Comments By Chuck S.

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Posted:  2 months, 1 week ago

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The Guys Who Do The Most Complaining Put In The Least Effort

The title of this says it all... and the other side of this coin should say... the hardest workers don't have time to complain ... right

Posted:  2 months, 2 weeks ago

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Routing

When I was new to trucking our company would route us around every big city in the country (before we all started using gps) then one day I decided to drive right through St. Louis on s 70 and not take the bypass. Well that was the norm for me if there were no restrictions and it wasn't rush hour. Atlanta was no exception.

Posted:  2 months, 2 weeks ago

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Ask for new trainer, or suck it up?

It's sad we can't put down our phones...even truckers. I was headed up to Seattle with a student and happened to be following one of our company trucks when all of a sudden cars started spinning and parts started flying everywhere. Turns out my fellow truck driver from my company who happened to be a trainer and was driving at the time (after the accident it was told to me by an investigator that he was texting at the time of the accident) rear ended another semi who was slowing down for someone on the side of the road. When the texting trainer reacted his first instinct was to hit the brakes, problem was he didn't have time to hit the clutch. The transmission exploded into a million parts all over the road.

Fortunately everyone survived this accident, a good career was lost in the aftermath

Moral of the story ... yea you guessed it

Posted:  2 months, 3 weeks ago

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Real Old School Trucks

Olny=only ... sorry

and I forgot to say... that was loaded or unloaded

Chuck, that's hilarious!

Posted:  2 months, 3 weeks ago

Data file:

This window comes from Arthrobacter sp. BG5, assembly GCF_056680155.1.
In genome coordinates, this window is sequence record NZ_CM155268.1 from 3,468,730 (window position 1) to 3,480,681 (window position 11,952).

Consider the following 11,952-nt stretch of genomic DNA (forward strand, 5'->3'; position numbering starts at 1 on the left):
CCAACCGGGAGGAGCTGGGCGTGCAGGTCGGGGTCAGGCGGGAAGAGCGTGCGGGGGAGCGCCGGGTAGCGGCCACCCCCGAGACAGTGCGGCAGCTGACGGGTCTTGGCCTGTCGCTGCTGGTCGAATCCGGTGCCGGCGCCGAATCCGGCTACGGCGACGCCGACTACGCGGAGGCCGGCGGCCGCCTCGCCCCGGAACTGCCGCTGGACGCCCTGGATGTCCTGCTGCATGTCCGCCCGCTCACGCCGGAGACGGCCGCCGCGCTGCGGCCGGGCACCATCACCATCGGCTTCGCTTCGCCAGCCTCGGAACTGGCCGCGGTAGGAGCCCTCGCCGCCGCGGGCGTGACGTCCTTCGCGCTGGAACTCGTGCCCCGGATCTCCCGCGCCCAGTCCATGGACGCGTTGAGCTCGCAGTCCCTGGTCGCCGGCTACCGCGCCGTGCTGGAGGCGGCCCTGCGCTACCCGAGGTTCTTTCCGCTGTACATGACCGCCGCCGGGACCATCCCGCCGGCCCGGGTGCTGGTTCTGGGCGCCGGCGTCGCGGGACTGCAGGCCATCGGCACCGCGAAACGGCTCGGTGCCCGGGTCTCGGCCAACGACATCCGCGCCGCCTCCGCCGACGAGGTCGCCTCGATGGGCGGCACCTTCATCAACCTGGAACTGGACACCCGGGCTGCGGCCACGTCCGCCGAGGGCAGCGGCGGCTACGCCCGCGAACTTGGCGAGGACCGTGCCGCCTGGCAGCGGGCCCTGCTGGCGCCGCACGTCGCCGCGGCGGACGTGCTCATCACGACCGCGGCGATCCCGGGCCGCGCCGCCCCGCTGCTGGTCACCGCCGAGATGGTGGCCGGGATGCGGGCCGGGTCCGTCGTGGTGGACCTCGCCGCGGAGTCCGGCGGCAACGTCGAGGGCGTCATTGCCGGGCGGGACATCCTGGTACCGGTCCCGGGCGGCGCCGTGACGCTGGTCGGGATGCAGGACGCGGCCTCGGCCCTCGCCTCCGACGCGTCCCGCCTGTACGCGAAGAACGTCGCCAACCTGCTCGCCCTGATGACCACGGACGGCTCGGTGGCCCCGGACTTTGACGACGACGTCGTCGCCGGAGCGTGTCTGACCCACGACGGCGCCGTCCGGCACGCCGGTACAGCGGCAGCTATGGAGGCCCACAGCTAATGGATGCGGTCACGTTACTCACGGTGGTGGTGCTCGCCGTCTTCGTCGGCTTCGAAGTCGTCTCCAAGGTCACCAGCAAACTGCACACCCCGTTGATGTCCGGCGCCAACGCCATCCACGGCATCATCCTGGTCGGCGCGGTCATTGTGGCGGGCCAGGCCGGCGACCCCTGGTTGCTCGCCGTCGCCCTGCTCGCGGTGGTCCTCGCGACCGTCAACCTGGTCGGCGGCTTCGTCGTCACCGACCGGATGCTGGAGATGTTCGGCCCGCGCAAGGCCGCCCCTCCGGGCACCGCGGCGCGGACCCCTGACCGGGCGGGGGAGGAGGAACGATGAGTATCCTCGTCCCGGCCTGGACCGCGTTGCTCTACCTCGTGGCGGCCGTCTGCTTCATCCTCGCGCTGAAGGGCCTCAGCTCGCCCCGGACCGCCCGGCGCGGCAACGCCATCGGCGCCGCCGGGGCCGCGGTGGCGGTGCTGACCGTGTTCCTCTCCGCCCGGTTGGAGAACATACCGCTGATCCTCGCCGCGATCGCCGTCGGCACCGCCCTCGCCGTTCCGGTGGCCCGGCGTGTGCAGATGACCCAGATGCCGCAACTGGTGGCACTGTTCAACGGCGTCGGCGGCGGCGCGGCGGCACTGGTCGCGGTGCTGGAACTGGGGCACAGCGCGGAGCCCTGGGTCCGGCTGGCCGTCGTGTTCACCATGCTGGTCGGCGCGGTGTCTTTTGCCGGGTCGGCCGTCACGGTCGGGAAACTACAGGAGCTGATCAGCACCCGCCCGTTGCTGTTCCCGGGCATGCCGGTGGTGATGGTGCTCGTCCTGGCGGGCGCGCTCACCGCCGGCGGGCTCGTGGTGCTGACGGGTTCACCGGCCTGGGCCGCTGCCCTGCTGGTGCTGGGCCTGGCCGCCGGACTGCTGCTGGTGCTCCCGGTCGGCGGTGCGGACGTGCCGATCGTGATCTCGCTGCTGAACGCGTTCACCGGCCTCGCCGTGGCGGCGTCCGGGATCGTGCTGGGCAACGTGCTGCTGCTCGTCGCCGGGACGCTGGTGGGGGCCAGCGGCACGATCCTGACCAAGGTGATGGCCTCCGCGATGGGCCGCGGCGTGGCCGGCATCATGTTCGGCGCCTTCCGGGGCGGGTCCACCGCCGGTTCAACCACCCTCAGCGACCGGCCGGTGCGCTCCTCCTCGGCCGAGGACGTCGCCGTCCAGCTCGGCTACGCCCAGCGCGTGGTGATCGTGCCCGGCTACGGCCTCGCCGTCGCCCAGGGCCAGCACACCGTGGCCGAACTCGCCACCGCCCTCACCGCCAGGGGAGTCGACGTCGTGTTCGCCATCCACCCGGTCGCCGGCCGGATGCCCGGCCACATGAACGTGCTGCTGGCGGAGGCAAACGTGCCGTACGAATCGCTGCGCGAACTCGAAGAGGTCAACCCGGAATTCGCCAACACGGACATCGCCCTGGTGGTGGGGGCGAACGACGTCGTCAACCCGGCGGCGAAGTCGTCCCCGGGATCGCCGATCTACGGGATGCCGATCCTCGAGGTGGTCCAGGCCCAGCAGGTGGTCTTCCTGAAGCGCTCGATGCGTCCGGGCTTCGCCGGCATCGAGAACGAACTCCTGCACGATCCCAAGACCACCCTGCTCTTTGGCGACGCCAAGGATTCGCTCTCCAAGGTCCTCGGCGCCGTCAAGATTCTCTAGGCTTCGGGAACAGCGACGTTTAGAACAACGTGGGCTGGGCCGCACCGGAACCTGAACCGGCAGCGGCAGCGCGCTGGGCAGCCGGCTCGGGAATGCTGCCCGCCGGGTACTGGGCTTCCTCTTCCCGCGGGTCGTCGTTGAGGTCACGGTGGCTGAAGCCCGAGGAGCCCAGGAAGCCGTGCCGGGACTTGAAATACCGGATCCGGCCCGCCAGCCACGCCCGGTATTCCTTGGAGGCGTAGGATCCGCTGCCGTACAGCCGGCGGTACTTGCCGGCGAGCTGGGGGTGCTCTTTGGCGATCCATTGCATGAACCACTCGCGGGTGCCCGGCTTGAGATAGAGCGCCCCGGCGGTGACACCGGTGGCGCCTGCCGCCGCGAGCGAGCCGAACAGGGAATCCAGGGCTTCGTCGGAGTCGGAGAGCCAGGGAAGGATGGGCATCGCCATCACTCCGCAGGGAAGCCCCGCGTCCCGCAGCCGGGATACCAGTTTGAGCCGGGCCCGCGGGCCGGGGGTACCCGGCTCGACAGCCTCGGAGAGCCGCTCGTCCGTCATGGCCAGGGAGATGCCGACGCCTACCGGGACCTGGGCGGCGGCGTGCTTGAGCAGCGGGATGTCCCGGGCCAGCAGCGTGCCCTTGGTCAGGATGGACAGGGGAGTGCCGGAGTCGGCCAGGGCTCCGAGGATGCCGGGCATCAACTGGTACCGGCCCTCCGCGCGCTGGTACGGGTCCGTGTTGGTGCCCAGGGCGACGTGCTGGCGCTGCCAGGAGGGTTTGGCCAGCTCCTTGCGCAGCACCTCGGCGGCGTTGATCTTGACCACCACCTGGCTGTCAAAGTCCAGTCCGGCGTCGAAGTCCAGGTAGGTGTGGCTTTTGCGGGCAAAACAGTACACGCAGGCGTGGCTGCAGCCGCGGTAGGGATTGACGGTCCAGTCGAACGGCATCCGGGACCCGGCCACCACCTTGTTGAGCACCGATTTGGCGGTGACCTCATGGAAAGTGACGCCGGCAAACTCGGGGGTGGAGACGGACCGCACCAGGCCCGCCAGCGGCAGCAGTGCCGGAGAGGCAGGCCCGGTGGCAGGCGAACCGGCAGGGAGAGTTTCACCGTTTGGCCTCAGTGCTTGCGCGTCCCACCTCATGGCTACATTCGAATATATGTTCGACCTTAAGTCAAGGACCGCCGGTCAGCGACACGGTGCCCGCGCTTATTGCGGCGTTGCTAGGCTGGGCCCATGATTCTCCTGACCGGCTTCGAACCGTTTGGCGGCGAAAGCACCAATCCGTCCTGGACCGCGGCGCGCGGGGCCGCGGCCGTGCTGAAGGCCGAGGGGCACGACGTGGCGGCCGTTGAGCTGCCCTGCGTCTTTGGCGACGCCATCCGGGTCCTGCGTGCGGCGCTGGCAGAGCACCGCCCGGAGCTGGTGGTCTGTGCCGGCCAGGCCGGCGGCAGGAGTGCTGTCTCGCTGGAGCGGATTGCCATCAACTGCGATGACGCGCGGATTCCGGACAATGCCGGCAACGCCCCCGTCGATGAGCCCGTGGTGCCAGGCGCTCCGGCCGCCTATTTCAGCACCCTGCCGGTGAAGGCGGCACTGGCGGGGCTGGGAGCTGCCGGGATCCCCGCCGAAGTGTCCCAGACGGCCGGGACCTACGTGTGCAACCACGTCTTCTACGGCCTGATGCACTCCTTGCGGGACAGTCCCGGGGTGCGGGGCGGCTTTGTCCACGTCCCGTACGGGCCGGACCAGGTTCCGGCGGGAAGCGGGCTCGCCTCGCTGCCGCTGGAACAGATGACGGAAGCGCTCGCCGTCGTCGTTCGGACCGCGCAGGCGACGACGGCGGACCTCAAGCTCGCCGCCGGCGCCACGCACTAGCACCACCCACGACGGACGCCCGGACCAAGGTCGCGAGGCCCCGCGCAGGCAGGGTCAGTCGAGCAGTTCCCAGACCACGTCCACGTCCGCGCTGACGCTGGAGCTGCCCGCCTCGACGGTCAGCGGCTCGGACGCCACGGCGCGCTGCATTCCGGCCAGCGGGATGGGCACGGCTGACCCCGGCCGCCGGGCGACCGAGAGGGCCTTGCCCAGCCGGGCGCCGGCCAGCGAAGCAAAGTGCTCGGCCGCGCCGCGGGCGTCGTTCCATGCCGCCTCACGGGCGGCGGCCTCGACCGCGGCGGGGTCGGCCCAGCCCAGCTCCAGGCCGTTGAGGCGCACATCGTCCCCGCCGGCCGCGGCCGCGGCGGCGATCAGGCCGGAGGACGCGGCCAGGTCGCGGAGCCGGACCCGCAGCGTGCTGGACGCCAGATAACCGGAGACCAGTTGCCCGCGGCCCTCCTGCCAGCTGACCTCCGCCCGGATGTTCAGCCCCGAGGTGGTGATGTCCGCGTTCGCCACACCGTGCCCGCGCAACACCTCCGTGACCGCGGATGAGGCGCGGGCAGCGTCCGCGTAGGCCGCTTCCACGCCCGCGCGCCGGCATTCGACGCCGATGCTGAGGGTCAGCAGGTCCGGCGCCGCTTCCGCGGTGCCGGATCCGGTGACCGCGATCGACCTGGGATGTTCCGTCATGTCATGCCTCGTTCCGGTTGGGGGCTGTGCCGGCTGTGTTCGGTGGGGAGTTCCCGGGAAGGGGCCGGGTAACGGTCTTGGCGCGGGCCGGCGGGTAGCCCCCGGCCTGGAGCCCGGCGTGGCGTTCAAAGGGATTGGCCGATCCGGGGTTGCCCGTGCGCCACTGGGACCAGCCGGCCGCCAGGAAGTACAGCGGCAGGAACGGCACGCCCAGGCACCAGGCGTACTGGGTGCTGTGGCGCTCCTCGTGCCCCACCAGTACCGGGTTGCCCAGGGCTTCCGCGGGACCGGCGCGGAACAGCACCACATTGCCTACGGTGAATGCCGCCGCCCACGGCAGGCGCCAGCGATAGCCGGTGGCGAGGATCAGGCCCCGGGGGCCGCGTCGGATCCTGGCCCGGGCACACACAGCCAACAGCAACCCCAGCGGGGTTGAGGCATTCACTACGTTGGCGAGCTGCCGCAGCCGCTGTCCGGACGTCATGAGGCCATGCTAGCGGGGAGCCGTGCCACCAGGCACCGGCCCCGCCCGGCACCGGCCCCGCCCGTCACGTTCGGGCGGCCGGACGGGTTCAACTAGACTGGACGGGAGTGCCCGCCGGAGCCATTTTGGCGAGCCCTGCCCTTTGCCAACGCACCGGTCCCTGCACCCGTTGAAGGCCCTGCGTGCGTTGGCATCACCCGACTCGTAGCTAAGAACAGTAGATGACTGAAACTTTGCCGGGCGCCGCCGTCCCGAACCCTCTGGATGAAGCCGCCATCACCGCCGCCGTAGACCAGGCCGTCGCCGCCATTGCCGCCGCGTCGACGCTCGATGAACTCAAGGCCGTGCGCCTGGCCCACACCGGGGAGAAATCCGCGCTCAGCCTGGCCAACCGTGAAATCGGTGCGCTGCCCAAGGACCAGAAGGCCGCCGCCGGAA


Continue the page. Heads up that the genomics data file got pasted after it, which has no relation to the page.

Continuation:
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Real Old School Trucks

62 mph uphill or downhill hammer down... didn't matter ... olny two problems... you needed to put your foot on the dash to get in out of gear, and if you missed a gear you needed to stop and start all over again

Posted:  3 months ago

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Boredom on the Road

If you have an excellent work ethic you will not be bored. Keeping busy is easy in this career. Approach everyday with a willingness to do the best you got and then take it to the next level beyond that, and the only thing you will be thinking about is parking at the end of your day hoping you stay awake long enough to get a couple of bits of food before you pass out.

Boredum is a strong theme in my life right now and i am worried about being bored out of my gourd when i get out there. I am hoping that audiobooks and my phone will be enough to keep me sane, but i get bored easily and i tend to get sleepy when i am bored. What do you guys do to ward off the mind numbing spectre of dullness or are you mostly content to watch the universe move around you while you stay stationary?

Posted:  3 months, 1 week ago

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Truck parking during home time

Every company is different...best be upfront with them before it's too late. Most companies are concerned about their equipment. They don't want it stolen or vandalized. Parking tickets are going to be your responsibility.

I asked my neighbors ... they just didn't want engines running all night ...

never had a problem

good luck

Posted:  3 months, 2 weeks ago

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Career change

At 54 and starting your second career, if you stay healthy, you can work as long as you want. I met several truck drivers who made this a career well into their 70's and beyond.

be safe out there

Posted:  3 months, 2 weeks ago

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How do OTR drivers manage to stay in good health?

Watch what you eat. Seriously!

Posted:  3 months, 2 weeks ago

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I can never see any reason under the sun why trucks should ever be overweight.

It comes down to the bottom line every time. Maximizing every load is going to be every shippers goal. Some shippers will have scales, and some don't. Some shippers have smart people loading trucks, and some don't. It's always going to come down to the driver to make sure he or she is at legal weight. For over 10+ years I pulled about every trailer ever made, and had 1 overweight ticket. So it can be done.

Posted:  3 months, 3 weeks ago

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What is the toughest single skill to master as a student semi driver?

Backing up a big truck without a doubt.

this will sound like a big fish story, but it is true I just don't have video to back this up but,

I don't recommend anyone do this at anytime in their career as a truck drive

one day years ago as a rookie driver I was sitting in a dock getting unloaded when a trucker pulled up in his rig ( a nice rig at that ) and proceeded to back into the dock next to me and what happened next left me speechless .